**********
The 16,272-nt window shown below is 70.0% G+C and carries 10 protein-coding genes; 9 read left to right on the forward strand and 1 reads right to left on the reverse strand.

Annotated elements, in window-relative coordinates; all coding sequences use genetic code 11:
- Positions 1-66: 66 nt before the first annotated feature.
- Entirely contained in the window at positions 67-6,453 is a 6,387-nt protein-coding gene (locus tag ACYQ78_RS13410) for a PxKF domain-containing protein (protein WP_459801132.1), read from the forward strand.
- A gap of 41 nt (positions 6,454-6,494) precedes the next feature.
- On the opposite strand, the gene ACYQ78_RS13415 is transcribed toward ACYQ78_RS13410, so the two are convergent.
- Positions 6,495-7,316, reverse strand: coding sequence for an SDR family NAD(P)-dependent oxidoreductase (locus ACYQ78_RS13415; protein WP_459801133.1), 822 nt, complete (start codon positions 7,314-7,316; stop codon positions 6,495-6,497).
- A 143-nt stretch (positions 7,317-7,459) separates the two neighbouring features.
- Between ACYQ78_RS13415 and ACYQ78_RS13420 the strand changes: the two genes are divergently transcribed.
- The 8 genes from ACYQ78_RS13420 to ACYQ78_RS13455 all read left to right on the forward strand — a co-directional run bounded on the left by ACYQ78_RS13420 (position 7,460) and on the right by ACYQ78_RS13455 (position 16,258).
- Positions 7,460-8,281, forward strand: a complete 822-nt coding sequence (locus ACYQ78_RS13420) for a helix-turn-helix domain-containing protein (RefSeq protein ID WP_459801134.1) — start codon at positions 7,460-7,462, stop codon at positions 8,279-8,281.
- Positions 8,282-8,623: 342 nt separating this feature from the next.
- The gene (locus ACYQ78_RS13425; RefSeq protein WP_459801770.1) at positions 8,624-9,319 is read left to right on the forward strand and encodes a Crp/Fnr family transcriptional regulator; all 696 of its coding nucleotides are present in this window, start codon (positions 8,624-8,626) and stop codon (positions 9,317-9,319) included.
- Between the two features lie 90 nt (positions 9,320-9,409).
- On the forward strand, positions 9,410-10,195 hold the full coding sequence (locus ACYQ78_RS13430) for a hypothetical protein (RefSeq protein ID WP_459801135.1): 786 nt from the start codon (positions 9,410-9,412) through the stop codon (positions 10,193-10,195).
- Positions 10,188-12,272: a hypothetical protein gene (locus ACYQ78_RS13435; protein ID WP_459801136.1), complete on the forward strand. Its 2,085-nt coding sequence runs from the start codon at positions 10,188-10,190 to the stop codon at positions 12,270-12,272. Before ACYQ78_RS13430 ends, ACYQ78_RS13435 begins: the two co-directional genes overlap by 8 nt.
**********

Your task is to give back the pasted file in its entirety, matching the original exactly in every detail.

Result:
The 16,272-nt window shown below is 70.0% G+C and carries 10 protein-coding genes; 9 read left to right on the forward strand and 1 reads right to left on the reverse strand.

Annotated elements, in window-relative coordinates; all coding sequences use genetic code 11:
- Positions 1-66: 66 nt before the first annotated feature.
- Entirely contained in the window at positions 67-6,453 is a 6,387-nt protein-coding gene (locus tag ACYQ78_RS13410) for a PxKF domain-containing protein (protein WP_459801132.1), read from the forward strand.
- A gap of 41 nt (positions 6,454-6,494) precedes the next feature.
- On the opposite strand, the gene ACYQ78_RS13415 is transcribed toward ACYQ78_RS13410, so the two are convergent.
- Positions 6,495-7,316, reverse strand: coding sequence for an SDR family NAD(P)-dependent oxidoreductase (locus ACYQ78_RS13415; protein WP_459801133.1), 822 nt, complete (start codon positions 7,314-7,316; stop codon positions 6,495-6,497).
- A 143-nt stretch (positions 7,317-7,459) separates the two neighbouring features.
- Between ACYQ78_RS13415 and ACYQ78_RS13420 the strand changes: the two genes are divergently transcribed.
- The 8 genes from ACYQ78_RS13420 to ACYQ78_RS13455 all read left to right on the forward strand — a co-directional run bounded on the left by ACYQ78_RS13420 (position 7,460) and on the right by ACYQ78_RS13455 (position 16,258).
- Positions 7,460-8,281, forward strand: a complete 822-nt coding sequence (locus ACYQ78_RS13420) for a helix-turn-helix domain-containing protein (RefSeq protein ID WP_459801134.1) — start codon at positions 7,460-7,462, stop codon at positions 8,279-8,281.
- Positions 8,282-8,623: 342 nt separating this feature from the next.
- The gene (locus ACYQ78_RS13425; RefSeq protein WP_459801770.1) at positions 8,624-9,319 is read left to right on the forward strand and encodes a Crp/Fnr family transcriptional regulator; all 696 of its coding nucleotides are present in this window, start codon (positions 8,624-8,626) and stop codon (positions 9,317-9,319) included.
- Between the two features lie 90 nt (positions 9,320-9,409).
- On the forward strand, positions 9,410-10,195 hold the full coding sequence (locus ACYQ78_RS13430) for a hypothetical protein (RefSeq protein ID WP_459801135.1): 786 nt from the start codon (positions 9,410-9,412) through the stop codon (positions 10,193-10,195).
- Positions 10,188-12,272: a hypothetical protein gene (locus ACYQ78_RS13435; protein ID WP_459801136.1), complete on the forward strand. Its 2,085-nt coding sequence runs from the start codon at positions 10,188-10,190 to the stop codon at positions 12,270-12,272. Before ACYQ78_RS13430 ends, ACYQ78_RS13435 begins: the two co-directional genes overlap by 8 nt.